Right around that time one of my sons was going through a really tough time and that required that I spend a lot more time at home. He was just entering high school and that really made me kind of sit back further and really look at what I wanted to do with the rest of my life. At the time I wasn't sure that my plan would or could include book publishing.

DR: This was just a few years ago?

LH: Yes.

I was still working at Hyperion, a division of ABC, at the time - they do a certain kind of book really well -- and I had started to think a little bit more politically, and about the social relevance of the books that I was working on.

So I took a year to be an editor at large, to really step back and think about what the rest of my career should be about. It was one of those cross roads that could have gone in many different directions. I had known Steve Murphy who is the CEO at Rodale, when he was at Disney and the boss of my boss at Hyperion. He had moved to Rodale to reestablish the book trade business and also to handle the many magazines that Rodale publishes, from Men's Health to Women's Health to Prevention to Runner's World to Bicycling and Rodale's mission is about inspiring people and helping them lead better lives. Most of that mission was sort of focused on practical health and wellness. Steve gave me an opportunity to come in as an editor-at-large for the magazines and as an editor-at-large for the book division to try and figure out how to reinterpret that mission so that it was broader and applied more to political, social and educational goals, as well as purely health and wellness.

That is how I got to where I am now.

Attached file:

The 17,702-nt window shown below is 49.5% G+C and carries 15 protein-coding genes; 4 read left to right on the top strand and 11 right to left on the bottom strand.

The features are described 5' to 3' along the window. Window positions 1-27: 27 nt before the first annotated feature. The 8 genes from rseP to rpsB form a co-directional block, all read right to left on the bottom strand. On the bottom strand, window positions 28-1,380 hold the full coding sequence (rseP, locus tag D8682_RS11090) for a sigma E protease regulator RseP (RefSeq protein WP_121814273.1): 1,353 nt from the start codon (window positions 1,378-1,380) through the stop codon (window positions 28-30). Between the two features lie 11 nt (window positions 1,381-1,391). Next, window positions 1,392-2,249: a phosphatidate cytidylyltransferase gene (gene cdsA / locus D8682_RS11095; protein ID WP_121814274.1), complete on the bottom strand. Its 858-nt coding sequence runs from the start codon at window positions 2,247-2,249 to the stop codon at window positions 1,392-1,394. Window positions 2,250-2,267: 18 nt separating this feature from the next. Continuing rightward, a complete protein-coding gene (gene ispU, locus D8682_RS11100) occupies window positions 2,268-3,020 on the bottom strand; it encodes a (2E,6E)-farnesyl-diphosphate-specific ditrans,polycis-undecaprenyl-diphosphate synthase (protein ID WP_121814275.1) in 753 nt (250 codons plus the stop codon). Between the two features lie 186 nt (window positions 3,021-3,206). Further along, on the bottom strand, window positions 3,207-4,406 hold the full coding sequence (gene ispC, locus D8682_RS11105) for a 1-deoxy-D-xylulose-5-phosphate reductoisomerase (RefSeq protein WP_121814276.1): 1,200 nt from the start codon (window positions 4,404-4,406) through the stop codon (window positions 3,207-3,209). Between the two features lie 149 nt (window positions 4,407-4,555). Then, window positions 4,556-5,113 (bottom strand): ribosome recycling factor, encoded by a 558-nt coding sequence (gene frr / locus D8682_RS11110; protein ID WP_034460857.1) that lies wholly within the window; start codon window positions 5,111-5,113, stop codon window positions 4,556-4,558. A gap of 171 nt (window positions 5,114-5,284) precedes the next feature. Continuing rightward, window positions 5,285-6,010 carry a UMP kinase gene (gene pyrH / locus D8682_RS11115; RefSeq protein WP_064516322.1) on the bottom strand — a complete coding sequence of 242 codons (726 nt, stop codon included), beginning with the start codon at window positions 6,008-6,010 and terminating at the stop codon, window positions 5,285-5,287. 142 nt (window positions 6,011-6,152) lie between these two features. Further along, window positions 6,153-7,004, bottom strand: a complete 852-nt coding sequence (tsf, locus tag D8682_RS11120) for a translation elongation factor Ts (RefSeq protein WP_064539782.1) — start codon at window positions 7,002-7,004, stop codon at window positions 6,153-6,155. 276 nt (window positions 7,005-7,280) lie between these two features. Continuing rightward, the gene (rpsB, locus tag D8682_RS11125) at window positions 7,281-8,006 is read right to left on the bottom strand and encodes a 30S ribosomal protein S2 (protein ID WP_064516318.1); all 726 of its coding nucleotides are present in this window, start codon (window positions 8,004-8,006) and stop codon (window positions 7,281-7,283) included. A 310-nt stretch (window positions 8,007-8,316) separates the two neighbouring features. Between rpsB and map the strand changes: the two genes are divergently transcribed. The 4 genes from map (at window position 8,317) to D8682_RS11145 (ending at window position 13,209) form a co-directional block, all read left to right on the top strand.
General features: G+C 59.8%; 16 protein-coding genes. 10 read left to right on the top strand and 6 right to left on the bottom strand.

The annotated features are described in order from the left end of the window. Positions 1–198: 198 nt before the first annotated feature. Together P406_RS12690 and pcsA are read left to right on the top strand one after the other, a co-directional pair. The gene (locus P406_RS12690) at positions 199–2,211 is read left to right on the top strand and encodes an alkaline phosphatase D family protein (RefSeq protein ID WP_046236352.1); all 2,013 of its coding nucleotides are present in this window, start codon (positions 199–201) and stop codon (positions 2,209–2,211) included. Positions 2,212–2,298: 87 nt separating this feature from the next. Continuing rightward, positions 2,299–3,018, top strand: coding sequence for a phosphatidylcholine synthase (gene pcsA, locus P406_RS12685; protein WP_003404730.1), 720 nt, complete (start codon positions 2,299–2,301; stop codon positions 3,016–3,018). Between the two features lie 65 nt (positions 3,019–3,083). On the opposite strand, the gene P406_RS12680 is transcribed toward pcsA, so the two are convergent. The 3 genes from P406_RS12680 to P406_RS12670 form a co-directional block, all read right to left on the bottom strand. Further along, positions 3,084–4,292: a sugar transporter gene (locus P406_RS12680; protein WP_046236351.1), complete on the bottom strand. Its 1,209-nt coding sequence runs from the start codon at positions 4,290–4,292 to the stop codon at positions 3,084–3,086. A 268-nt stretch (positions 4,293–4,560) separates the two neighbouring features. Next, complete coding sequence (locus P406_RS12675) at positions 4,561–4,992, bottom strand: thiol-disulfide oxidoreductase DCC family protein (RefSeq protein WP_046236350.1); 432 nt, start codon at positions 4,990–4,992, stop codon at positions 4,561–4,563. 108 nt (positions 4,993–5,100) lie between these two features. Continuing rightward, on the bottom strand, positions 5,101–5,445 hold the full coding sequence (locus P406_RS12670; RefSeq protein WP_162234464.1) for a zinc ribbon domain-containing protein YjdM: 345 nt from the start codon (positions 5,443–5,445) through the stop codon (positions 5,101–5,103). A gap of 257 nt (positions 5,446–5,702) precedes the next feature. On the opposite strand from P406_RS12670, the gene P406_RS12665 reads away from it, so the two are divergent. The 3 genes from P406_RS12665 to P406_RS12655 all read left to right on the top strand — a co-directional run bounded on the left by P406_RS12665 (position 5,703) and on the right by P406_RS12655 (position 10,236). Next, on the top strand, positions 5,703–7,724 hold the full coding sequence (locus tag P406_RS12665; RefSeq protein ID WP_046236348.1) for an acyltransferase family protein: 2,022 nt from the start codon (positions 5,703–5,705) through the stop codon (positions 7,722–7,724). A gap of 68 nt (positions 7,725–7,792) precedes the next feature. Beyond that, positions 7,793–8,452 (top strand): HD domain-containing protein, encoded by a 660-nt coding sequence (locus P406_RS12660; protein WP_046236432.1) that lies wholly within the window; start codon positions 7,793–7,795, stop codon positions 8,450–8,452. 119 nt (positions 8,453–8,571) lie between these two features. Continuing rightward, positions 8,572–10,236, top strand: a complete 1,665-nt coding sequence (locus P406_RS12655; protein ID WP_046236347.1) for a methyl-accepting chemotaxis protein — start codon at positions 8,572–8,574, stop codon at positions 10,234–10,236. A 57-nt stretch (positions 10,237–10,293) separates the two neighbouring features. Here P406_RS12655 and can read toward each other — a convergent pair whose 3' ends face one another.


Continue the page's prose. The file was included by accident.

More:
DR: You know, there was something that happened to me one day in November 2004, when everything suddenly became different. The conversations that I was willing to have and the kind of conversations that I was willing to tolerate, changed. I got a lot less casual about talking about "nothing". It seems like that may have been happening for a lot of people.

LH: The whole idea of knowing how important that it is to speak truth to power is something that really became vivid for me after the 2004 elections because it did seem to me that we were witnessing a real shift in the way our democracy was operating, or not operating....

There has been this truism over the years that issue books don't sell. What was exciting to me was to have the opportunity, not to define and publish books as "issue books" but to really try to find authors and topics whose relevance was crucial.

DR: What do you know most to be true?

LH: That honesty is everything and that being yourself is one of the hardest things to do in this world but, the most important.

It has been interesting to think about that because we are in a world and in a business where it would really be easy to be sycophantic or to think that you need to tell people what they want to hear especially when you are sometimes interacting with people who are used to being told "yes", or would prefer to remain in people's good graces by not being candid when being candid requires telling the truth. It was interesting to go from publicity to editorial because as a publicist you are often in a position of being a cheerleader, although a strategic and tactical cheerleader with a lot of skills, and it took me a little while to understand the profound shift between being a publicist and being an editor. You can't just toss off words to a writer whose words mean everything to them. Every word you say has to be thoughtful. That was a profound shift because I had gone through a lot of my life not understanding how important my truth or my perspective might be to someone else. Learning to value that and learning to express it in a way that is direct and strong, but also helpful and not insulting or intimidating, is something that has been a huge learning curve.

DR: What is the quality that you value most about yourself and how has that helped you so far?